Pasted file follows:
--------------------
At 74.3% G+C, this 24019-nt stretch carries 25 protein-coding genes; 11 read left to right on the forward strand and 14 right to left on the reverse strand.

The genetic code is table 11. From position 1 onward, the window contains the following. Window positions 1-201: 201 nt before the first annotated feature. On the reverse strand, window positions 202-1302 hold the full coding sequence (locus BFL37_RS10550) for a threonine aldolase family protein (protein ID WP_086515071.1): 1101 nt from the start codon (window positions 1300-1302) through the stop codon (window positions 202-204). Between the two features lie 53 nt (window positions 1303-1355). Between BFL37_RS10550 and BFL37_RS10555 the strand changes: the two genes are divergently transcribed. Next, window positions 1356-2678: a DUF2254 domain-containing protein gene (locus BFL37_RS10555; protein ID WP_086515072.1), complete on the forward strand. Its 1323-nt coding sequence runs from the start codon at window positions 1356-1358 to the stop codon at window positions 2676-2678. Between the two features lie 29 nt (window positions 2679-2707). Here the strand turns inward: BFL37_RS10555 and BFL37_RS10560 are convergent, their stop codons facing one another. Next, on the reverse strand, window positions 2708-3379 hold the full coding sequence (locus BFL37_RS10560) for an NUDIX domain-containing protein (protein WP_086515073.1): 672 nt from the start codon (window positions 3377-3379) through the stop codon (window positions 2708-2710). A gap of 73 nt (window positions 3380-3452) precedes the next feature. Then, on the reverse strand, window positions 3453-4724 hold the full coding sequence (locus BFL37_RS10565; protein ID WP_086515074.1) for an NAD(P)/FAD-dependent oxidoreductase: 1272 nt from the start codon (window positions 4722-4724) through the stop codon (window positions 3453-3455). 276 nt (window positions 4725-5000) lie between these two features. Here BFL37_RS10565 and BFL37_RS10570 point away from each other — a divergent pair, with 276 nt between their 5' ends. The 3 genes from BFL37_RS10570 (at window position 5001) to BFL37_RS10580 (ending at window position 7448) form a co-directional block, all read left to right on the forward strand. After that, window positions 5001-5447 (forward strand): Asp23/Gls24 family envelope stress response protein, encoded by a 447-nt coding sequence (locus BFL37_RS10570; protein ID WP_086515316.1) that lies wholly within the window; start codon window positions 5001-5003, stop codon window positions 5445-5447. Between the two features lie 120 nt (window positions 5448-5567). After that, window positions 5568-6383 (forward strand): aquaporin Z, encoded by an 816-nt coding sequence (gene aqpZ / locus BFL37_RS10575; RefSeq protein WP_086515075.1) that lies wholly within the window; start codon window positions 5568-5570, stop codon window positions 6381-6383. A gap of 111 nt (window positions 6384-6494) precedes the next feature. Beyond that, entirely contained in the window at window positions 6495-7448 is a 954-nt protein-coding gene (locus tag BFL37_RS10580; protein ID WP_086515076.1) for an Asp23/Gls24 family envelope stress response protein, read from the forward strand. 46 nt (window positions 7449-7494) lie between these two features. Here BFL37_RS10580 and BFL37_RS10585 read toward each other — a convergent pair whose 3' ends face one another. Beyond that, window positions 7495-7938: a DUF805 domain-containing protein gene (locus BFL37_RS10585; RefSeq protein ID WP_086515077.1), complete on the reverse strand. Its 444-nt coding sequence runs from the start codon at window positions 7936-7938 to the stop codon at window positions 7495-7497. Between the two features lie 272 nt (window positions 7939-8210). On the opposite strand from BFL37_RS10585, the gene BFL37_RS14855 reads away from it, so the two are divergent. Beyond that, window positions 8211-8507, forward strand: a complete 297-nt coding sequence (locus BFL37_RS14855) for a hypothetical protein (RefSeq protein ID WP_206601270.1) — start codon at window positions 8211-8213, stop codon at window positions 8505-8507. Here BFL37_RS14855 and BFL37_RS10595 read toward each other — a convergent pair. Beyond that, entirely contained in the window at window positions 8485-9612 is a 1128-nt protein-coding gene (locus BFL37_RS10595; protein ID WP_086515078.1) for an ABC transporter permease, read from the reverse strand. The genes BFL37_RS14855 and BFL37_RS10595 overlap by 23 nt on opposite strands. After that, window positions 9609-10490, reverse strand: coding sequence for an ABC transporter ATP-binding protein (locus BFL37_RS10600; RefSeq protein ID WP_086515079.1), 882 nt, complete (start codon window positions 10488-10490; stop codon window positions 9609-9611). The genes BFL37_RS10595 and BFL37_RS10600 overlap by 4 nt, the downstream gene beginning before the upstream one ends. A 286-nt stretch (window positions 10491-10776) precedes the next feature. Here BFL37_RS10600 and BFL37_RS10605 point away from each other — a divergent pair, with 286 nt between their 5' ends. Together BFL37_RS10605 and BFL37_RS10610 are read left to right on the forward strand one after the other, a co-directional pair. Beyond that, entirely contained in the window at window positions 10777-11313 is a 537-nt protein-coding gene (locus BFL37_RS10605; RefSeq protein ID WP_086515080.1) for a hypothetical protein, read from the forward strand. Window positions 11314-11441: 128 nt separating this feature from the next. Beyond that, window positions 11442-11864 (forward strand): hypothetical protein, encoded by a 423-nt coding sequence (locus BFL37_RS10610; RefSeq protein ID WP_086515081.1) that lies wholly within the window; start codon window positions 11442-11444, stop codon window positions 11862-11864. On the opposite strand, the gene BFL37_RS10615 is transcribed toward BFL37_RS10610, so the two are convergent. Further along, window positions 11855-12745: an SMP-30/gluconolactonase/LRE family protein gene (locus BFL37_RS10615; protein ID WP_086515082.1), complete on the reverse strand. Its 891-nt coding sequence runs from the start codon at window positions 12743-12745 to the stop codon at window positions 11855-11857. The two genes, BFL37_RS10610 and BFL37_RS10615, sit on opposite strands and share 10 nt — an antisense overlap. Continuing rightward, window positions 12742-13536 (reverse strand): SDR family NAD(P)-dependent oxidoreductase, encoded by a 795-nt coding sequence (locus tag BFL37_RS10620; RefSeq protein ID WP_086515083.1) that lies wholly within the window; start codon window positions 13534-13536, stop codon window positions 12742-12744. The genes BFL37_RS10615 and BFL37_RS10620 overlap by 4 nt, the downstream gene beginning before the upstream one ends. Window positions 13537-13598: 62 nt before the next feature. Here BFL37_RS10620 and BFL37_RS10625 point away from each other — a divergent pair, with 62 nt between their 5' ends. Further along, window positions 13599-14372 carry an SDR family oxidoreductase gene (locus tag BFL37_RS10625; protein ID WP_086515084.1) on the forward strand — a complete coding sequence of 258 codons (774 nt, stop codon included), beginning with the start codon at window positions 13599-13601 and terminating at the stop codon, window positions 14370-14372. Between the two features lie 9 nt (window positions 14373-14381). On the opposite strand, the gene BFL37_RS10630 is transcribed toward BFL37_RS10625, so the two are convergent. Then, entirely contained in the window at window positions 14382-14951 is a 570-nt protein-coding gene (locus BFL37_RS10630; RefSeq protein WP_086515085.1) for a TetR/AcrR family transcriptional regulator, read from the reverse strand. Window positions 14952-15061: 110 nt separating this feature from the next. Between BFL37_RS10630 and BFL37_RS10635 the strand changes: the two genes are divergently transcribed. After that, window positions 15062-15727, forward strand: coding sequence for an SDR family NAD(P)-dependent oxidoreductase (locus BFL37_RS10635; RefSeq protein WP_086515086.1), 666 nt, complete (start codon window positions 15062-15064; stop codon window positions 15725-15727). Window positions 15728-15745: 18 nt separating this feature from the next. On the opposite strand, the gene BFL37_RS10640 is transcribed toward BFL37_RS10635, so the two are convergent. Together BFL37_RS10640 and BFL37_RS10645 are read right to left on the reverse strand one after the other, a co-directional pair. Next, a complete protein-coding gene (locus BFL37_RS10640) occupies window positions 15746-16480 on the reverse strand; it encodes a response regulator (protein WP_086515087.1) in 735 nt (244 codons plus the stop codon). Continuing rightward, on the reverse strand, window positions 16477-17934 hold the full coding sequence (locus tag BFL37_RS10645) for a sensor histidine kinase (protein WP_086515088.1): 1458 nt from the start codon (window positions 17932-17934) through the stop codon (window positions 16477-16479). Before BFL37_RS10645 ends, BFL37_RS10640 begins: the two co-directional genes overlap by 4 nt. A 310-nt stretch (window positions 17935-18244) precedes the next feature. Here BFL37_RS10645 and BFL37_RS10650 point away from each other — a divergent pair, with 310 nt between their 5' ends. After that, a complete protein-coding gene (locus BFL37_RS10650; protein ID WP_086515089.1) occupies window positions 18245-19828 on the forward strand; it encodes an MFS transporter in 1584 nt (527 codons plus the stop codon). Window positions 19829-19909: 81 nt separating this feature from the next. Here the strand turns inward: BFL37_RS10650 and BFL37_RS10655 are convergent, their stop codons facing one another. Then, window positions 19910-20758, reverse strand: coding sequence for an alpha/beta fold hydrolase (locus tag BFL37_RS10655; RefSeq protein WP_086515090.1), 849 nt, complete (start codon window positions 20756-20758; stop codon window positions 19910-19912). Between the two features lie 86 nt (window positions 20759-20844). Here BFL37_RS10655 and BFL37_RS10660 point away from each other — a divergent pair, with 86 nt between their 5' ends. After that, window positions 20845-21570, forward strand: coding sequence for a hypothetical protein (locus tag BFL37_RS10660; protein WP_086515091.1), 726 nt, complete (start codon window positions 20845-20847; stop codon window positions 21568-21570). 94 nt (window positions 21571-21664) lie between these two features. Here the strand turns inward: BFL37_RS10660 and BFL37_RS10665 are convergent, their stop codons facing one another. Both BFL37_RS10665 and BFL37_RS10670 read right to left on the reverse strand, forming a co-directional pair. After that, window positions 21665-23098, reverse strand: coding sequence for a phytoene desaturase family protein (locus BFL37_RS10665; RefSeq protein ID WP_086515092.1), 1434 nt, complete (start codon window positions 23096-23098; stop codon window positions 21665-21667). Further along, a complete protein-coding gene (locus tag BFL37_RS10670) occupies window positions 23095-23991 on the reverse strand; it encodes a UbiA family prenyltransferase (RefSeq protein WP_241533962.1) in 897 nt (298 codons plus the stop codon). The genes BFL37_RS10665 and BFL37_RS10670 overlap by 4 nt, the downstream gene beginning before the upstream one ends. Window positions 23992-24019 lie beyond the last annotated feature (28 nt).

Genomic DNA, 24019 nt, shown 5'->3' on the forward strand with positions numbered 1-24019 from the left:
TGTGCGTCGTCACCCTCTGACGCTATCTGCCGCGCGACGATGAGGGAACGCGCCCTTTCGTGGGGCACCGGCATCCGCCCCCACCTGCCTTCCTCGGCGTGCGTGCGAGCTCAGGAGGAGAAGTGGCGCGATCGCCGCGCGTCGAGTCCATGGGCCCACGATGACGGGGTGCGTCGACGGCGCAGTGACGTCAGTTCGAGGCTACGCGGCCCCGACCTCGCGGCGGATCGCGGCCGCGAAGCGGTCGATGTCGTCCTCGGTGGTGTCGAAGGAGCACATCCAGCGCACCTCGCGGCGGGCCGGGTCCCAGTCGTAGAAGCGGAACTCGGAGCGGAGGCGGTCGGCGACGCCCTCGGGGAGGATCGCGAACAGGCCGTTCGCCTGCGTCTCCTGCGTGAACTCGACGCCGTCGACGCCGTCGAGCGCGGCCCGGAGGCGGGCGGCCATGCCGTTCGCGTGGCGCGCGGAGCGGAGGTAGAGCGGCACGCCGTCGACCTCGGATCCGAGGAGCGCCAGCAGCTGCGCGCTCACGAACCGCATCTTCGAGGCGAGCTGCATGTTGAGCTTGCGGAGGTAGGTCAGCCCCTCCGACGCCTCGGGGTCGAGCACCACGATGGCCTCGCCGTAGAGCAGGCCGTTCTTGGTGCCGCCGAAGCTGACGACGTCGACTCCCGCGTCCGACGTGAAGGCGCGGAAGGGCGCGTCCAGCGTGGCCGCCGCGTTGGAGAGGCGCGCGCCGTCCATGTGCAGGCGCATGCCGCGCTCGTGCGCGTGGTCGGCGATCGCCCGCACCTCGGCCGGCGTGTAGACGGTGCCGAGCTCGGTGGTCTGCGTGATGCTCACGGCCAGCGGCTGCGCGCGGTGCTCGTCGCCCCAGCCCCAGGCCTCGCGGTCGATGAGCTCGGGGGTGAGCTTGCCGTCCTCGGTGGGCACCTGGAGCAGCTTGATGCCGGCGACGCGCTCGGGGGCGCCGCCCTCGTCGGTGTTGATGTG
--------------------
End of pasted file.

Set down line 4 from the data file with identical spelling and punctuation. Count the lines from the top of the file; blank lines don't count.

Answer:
TGTGCGTCGTCACCCTCTGACGCTATCTGCCGCGCGACGATGAGGGAACGCGCCCTTTCGTGGGGCACCGGCATCCGCCCCCACCTGCCTTCCTCGGCGTGCGTGCGAGCTCAGGAGGAGAAGTGGCGCGATCGCCGCGCGTCGAGTCCATGGGCCCACGATGACGGGGTGCGTCGACGGCGCAGTGACGTCAGTTCGAGGCTACGCGGCCCCGACCTCGCGGCGGATCGCGGCCGCGAAGCGGTCGATGTCGTCCTCGGTGGTGTCGAAGGAGCACATCCAGCGCACCTCGCGGCGGGCCGGGTCCCAGTCGTAGAAGCGGAACTCGGAGCGGAGGCGGTCGGCGACGCCCTCGGGGAGGATCGCGAACAGGCCGTTCGCCTGCGTCTCCTGCGTGAACTCGACGCCGTCGACGCCGTCGAGCGCGGCCCGGAGGCGGGCGGCCATGCCGTTCGCGTGGCGCGCGGAGCGGAGGTAGAGCGGCACGCCGTCGACCTCGGATCCGAGGAGCGCCAGCAGCTGCGCGCTCACGAACCGCATCTTCGAGGCGAGCTGCATGTTGAGCTTGCGGAGGTAGGTCAGCCCCTCCGACGCCTCGGGGTCGAGCACCACGATGGCCTCGCCGTAGAGCAGGCCGTTCTTGGTGCCGCCGAAGCTGACGACGTCGACTCCCGCGTCCGACGTGAAGGCGCGGAAGGGCGCGTCCAGCGTGGCCGCCGCGTTGGAGAGGCGCGCGCCGTCCATGTGCAGGCGCATGCCGCGCTCGTGCGCGTGGTCGGCGATCGCCCGCACCTCGGCCGGCGTGTAGACGGTGCCGAGCTCGGTGGTCTGCGTGATGCTCACGGCCAGCGGCTGCGCGCGGTGCTCGTCGCCCCAGCCCCAGGCCTCGCGGTCGATGAGCTCGGGGGTGAGCTTGCCGTCCTCGGTGGGCACCTGGAGCAGCTTGATGCCGGCGACGCGCTCGGGGGCGCCGCCCTCGTCGGTGTTGATGTG